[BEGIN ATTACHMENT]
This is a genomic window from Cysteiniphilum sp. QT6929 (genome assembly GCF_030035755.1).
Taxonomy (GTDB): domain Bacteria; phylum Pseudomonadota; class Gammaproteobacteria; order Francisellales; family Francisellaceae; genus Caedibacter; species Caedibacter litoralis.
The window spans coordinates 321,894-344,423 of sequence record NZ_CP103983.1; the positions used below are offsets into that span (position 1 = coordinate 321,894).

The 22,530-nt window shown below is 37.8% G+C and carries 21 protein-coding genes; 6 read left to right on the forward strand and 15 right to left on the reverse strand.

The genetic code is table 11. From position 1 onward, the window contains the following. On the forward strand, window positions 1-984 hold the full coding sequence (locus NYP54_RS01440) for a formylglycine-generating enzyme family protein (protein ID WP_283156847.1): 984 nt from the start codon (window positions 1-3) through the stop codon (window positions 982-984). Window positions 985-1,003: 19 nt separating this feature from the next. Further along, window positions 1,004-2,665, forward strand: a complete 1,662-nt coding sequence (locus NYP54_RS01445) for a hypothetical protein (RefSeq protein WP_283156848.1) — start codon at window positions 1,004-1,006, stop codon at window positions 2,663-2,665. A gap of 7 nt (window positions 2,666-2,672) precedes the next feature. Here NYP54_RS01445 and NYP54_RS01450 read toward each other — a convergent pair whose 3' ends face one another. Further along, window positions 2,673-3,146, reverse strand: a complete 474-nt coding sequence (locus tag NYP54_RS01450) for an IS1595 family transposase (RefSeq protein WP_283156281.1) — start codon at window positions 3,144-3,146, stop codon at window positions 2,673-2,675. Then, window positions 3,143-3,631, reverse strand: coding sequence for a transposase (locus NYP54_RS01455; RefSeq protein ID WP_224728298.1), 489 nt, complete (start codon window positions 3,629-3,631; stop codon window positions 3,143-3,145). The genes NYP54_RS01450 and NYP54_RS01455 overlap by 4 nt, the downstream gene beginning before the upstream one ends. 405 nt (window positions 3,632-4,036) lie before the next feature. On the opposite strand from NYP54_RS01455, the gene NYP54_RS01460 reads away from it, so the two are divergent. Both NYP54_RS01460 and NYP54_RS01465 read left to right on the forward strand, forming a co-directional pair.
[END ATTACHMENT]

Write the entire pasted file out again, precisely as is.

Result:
This is a genomic window from Cysteiniphilum sp. QT6929 (genome assembly GCF_030035755.1).
Taxonomy (GTDB): domain Bacteria; phylum Pseudomonadota; class Gammaproteobacteria; order Francisellales; family Francisellaceae; genus Caedibacter; species Caedibacter litoralis.
The window spans coordinates 321,894-344,423 of sequence record NZ_CP103983.1; the positions used below are offsets into that span (position 1 = coordinate 321,894).

The 22,530-nt window shown below is 37.8% G+C and carries 21 protein-coding genes; 6 read left to right on the forward strand and 15 right to left on the reverse strand.

The genetic code is table 11. From position 1 onward, the window contains the following. On the forward strand, window positions 1-984 hold the full coding sequence (locus NYP54_RS01440) for a formylglycine-generating enzyme family protein (protein ID WP_283156847.1): 984 nt from the start codon (window positions 1-3) through the stop codon (window positions 982-984). Window positions 985-1,003: 19 nt separating this feature from the next. Further along, window positions 1,004-2,665, forward strand: a complete 1,662-nt coding sequence (locus NYP54_RS01445) for a hypothetical protein (RefSeq protein WP_283156848.1) — start codon at window positions 1,004-1,006, stop codon at window positions 2,663-2,665. A gap of 7 nt (window positions 2,666-2,672) precedes the next feature. Here NYP54_RS01445 and NYP54_RS01450 read toward each other — a convergent pair whose 3' ends face one another. Further along, window positions 2,673-3,146, reverse strand: a complete 474-nt coding sequence (locus tag NYP54_RS01450) for an IS1595 family transposase (RefSeq protein WP_283156281.1) — start codon at window positions 3,144-3,146, stop codon at window positions 2,673-2,675. Then, window positions 3,143-3,631, reverse strand: coding sequence for a transposase (locus NYP54_RS01455; RefSeq protein ID WP_224728298.1), 489 nt, complete (start codon window positions 3,629-3,631; stop codon window positions 3,143-3,145). The genes NYP54_RS01450 and NYP54_RS01455 overlap by 4 nt, the downstream gene beginning before the upstream one ends. 405 nt (window positions 3,632-4,036) lie before the next feature. On the opposite strand from NYP54_RS01455, the gene NYP54_RS01460 reads away from it, so the two are divergent. Both NYP54_RS01460 and NYP54_RS01465 read left to right on the forward strand, forming a co-directional pair.